Here in Southwestern Indiana supporters of the proposed hate crimes legislation say they’re optimistic the bill will pass this session.
Indiana state representative Ryan Hatfield co-sponsored one of the three hate crime bill considered in this year’s General Assembly, and House Bill 1093 seems to be getting the most traction.
Different groups in Evansville say it’s not the perfect hate crimes Bill, but agree it’s a step in the right direction.
Indiana is one of five states in the U.S. Without a hate crimes law, but legislators and groups in the Hoosier state are pushing to change that.
“I do think that is an embarrassment. So every time there is a Swastika that is put on a temple, or our local temple had someone shoot a bullet through one of the windows. That is something that could be considered that this happens locally, and it happens in Indiana,” says Tri-State Alliance President Wally Paynter.
A bias crimes bill authored by Representative Gregory Steuerwald, and co-sponsored by Indiana Representatives Wendy Mcnamara and Ryan Hatfield doesn’t include any specific group.
“We didn’t want anyone to be excluded. This includes every identity that exists now and in the future,” says Rep. Hatfield.
Hatfield says this is the only Bill that can pass the legislative session.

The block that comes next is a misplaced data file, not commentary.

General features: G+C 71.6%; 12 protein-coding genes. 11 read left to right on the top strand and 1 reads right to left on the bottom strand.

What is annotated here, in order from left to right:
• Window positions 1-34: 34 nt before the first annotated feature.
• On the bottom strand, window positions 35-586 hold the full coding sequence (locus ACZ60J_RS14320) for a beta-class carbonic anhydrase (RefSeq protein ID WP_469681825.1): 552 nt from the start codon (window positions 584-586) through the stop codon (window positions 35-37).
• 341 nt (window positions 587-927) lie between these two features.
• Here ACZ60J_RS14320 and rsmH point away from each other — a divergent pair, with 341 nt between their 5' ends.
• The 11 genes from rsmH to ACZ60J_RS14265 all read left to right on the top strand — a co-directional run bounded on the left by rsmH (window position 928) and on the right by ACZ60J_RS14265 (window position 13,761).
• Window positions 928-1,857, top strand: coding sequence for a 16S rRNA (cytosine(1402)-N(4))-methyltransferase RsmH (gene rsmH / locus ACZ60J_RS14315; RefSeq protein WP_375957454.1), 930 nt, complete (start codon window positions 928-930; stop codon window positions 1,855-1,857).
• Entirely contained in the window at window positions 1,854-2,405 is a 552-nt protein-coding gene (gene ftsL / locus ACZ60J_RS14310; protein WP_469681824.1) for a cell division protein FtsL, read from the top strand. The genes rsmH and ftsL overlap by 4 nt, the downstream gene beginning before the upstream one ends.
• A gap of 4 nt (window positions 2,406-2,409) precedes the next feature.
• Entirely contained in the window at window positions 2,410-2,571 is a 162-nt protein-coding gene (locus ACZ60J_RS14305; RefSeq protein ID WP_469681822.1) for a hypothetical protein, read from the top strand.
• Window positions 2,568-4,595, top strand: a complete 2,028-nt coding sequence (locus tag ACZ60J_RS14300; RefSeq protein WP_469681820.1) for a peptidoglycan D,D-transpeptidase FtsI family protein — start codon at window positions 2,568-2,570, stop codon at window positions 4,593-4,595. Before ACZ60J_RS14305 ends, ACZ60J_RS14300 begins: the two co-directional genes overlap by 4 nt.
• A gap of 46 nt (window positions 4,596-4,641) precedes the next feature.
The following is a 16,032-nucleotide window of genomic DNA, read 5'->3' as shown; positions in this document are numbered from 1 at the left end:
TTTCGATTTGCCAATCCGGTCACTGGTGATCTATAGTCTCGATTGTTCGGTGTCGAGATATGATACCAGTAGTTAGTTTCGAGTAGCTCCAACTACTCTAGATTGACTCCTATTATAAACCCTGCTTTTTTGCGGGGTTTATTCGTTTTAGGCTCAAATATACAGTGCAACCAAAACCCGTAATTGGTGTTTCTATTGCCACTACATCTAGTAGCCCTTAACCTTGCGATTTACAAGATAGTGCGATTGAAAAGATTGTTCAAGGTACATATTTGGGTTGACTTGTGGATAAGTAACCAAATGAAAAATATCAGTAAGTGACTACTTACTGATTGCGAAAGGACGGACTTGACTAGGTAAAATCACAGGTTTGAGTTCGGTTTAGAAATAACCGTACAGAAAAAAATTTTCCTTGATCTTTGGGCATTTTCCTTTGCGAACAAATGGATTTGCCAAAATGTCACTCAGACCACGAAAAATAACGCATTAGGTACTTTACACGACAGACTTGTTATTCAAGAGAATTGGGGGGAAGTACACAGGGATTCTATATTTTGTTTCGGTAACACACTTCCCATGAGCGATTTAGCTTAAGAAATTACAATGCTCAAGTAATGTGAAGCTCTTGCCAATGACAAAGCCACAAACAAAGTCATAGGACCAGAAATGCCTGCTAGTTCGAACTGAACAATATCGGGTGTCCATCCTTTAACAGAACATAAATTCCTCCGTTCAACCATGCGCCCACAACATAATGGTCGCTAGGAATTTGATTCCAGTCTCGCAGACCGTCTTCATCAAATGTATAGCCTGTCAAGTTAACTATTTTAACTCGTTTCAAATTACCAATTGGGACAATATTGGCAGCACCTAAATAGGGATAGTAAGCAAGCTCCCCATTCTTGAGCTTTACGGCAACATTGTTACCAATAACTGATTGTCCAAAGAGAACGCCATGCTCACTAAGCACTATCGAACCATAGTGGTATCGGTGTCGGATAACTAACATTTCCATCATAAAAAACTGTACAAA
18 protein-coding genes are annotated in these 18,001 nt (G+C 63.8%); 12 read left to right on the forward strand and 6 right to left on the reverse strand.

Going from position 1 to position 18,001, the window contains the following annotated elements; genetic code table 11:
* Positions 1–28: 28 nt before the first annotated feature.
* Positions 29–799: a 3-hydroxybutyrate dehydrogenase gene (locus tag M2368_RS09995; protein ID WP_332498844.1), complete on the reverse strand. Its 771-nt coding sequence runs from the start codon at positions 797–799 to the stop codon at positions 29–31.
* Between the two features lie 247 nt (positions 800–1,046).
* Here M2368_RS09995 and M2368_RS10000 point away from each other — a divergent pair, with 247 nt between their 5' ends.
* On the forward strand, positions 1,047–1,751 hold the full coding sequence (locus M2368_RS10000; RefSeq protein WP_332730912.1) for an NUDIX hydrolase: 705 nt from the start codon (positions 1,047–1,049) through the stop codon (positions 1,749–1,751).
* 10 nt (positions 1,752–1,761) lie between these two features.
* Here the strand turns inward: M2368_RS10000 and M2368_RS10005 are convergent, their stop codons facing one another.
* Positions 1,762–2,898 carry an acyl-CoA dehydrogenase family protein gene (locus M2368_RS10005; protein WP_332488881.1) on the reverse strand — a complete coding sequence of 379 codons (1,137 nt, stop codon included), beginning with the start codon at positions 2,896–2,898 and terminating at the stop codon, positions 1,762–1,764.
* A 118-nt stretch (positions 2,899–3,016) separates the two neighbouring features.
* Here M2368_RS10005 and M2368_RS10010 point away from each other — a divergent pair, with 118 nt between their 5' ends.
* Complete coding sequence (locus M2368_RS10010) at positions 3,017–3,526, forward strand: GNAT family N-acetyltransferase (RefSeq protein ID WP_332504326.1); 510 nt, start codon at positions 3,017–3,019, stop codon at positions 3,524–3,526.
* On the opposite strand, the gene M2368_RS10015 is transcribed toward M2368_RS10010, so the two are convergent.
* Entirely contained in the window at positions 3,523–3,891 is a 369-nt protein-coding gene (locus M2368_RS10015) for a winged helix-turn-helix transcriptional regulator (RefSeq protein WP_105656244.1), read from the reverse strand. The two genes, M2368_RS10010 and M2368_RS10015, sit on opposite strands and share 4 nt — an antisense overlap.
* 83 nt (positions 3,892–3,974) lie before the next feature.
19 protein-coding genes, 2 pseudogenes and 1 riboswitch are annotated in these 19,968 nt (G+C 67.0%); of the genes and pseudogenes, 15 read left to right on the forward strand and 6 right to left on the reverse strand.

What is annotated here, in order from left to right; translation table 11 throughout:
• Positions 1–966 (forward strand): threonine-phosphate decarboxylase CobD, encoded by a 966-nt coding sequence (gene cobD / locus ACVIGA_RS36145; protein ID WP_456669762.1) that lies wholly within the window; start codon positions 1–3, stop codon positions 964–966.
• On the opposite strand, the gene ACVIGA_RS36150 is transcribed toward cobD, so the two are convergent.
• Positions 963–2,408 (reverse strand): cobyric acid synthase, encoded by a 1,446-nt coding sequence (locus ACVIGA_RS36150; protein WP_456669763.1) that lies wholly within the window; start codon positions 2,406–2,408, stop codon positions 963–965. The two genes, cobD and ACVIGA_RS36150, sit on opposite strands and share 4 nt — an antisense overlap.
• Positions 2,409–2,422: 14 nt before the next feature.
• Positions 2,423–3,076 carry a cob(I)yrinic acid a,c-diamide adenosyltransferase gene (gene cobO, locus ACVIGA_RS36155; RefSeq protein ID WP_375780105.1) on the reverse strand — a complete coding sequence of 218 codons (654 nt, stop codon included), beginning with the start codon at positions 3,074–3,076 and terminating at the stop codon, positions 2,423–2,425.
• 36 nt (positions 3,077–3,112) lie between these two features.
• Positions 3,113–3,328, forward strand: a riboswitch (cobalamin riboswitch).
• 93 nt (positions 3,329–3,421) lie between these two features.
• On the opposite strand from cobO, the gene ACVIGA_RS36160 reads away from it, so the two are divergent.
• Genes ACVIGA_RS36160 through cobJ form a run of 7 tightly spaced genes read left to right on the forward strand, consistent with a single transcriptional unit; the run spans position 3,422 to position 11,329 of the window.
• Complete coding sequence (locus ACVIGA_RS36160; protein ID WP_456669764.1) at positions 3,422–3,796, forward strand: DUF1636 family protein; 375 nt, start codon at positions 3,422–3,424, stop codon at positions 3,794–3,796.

“This Bill includes everybody. Its the most comprehensive, strongest language that the legislature has before it, and I think that it will pass. I hope that it will pass, and I am a proud co-author of it.”
“I do believe this is the best hate crimes Bill that can pass the General Assembly and I do hope our local delegation will support this Bill,” says Paynter.
Different groups in Evansville say House Bill 1093 is a start in protecting groups in Indiana.
“Once we drill down into that and we see that then perhaps we can support him in this effort, and I believe that Representative Hatfield has it in his heart to make sure that everybody is considered in this Bill regardless of their race, creed, color, or sexual orientation,” says Evansville NAACP President Reverend Gerald Arnold.
“I believe that we are included, and I do believe that it is an effective Bill that would be a good first step in passing a hate crimes Bill in Indiana,” says Paynter.
House Bill 1093 would instruct judges to aggravate a sentence when they find bias in a crime which would prolong a sentence.
Hatfield says this Bill would ensure the state doesn’t have to amend the Bill each year to add different groups.